JS: You've been involved in a number of collaborative projects, lending your music to the likes of Altamont Apparel and Hedi Slimane. Do you feel it's important to have this standing relationship between your music and fashion/art/film?

NA: Collaborating with other artists in other mediums has been something we have put into practice since we started the group. Always searching for that feeling of trying something new, making a mistake and having it make good art. It is not so much us lending our music, to say that we let people use our songs from records for their projects isn't something we do that much, it is rather boring and we don't get much from that. It's more interesting for us is to make something new and to try out different approaches.

 

JS: Can you tell us about your role in Collage Culture?

NA: We made music for the record version of the book. It is a collage of sounds that plays independently of the read audio excerpts or together, it is the listeners choice, separated by the left and right channel of your stereo. I released the vinyl version on my label Post Present Medium (PPM).

 

JS: Tell us a bit more about Post Present Medium...

NA: It's the label I run. I started it back in 2001 and have put out close to 60 records, mainly 7"s and LP's. It really is a communication and collaboration tool for me, if nothing else I get to work with people I respect and admire. It started out by all by hand, silk screened covers, things like that, then when No Age got real busy in 2008-2010 it left sort of, veered a bit from that due to time and personal energy directed to other areas. It's on track with the original system as of now, I have been Riso printing and die cutting covers instead of always silk screening... a LABEL of LOVE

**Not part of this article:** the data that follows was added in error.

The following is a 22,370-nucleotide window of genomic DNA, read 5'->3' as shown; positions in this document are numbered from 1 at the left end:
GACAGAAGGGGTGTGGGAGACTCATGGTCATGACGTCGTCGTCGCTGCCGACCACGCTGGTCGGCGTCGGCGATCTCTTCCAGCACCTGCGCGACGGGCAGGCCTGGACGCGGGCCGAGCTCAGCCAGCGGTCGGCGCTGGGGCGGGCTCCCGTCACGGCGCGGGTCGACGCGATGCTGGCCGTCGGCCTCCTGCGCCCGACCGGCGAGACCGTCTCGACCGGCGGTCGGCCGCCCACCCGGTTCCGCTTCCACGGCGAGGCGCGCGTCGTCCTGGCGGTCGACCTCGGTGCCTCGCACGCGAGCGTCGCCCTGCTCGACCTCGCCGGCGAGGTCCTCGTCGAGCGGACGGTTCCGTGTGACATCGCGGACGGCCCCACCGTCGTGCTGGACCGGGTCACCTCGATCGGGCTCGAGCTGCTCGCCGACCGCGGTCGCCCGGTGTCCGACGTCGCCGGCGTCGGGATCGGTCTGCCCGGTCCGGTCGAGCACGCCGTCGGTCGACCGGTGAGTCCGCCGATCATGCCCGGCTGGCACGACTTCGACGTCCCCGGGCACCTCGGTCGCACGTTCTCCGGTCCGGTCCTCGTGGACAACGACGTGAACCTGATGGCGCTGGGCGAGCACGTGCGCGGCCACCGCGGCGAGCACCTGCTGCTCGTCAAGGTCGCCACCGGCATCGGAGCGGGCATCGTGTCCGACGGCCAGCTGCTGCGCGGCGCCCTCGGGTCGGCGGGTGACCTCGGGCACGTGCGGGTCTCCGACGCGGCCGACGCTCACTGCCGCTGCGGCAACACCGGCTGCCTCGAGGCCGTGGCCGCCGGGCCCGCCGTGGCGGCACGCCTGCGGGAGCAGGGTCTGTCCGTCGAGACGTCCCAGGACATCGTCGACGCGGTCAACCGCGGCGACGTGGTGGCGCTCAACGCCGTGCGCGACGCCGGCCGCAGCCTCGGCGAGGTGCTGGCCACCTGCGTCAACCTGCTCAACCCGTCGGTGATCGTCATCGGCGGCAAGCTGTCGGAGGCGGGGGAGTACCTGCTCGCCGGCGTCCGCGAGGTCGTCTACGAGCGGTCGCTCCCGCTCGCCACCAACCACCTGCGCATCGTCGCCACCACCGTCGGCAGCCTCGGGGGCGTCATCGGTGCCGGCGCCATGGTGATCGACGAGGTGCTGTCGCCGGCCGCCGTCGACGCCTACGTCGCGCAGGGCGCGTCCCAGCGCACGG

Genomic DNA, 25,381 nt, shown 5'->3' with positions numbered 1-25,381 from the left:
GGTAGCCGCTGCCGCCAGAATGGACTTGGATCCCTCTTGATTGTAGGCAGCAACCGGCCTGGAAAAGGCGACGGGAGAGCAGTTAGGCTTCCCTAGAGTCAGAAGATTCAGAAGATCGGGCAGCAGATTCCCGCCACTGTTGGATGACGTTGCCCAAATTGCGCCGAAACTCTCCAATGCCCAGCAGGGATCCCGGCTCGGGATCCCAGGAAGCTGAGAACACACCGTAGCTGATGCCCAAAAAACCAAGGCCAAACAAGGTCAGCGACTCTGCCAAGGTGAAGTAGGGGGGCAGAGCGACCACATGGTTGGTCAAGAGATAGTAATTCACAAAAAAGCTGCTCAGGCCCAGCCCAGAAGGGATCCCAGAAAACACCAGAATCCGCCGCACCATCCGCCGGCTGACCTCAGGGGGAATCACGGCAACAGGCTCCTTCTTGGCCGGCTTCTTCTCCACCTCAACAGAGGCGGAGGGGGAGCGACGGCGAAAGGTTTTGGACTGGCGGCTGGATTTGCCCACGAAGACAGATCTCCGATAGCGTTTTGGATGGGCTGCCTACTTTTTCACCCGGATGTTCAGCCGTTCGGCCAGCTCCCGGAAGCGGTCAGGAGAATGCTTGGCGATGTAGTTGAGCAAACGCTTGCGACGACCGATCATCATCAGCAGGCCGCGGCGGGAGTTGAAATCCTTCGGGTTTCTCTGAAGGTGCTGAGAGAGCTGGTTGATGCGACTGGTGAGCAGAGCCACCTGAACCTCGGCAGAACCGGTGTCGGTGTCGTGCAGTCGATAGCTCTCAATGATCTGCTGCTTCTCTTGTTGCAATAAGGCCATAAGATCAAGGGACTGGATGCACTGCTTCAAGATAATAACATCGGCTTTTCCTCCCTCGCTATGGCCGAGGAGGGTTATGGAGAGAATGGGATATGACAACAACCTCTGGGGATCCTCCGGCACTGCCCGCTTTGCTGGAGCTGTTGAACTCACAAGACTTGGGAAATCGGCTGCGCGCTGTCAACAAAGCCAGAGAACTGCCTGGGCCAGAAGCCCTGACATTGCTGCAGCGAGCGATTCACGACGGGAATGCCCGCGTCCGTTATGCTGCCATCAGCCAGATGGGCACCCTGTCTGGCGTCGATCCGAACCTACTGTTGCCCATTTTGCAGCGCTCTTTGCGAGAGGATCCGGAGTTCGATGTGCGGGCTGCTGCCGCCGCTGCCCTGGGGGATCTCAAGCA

JS: Your last two albums were released on Sub Pop, a label with a legacy that speaks for itself, really. What has it been like to be associated with such a label?

NA: It has been an interesting collaboration. We have learned a lot, especially coming from a much different place then Sub Pop initially. They are really good at their job which is selling and promoting records and they are supportive of us in very generous ways. They are such a large label with a diverse roster and most of it I do not follow at all, and most of it is pretty far removed from where we exist but we are still able to put out records with them that feel like ours. They let us do whatever we want which is really nice of them.

 

JS: What part do you think the Internet plays in your global reach and appeal now?

NA: Well globally it is inconceivable, it still blows my mind. We go on tour and have played in Skopje, Macedonia and there are people who are totally aware of not only our music, but our friends music, they are aware of our tastes and can make a virtual web of existence. It's so early to see what is really happening, but it's interesting, I feel like an anthropologist sometimes.

 

JS: Do you think it has changed the music industry for better or for worse?

NA: Oh I don't know, it allows people the opportunity to become aware of art and allows them information to access it. That is a good thing. As far as the industry of it all that doesn't concern me, I have nothing invested in the industry of it.

 

JS: Thoughts on the music industry in general?

NA: It's a seedy environment that breeds consumers.

 

Photographs from Hedi Slimane's ROCK DIARY

Facebook.com/noage

Jack Smylie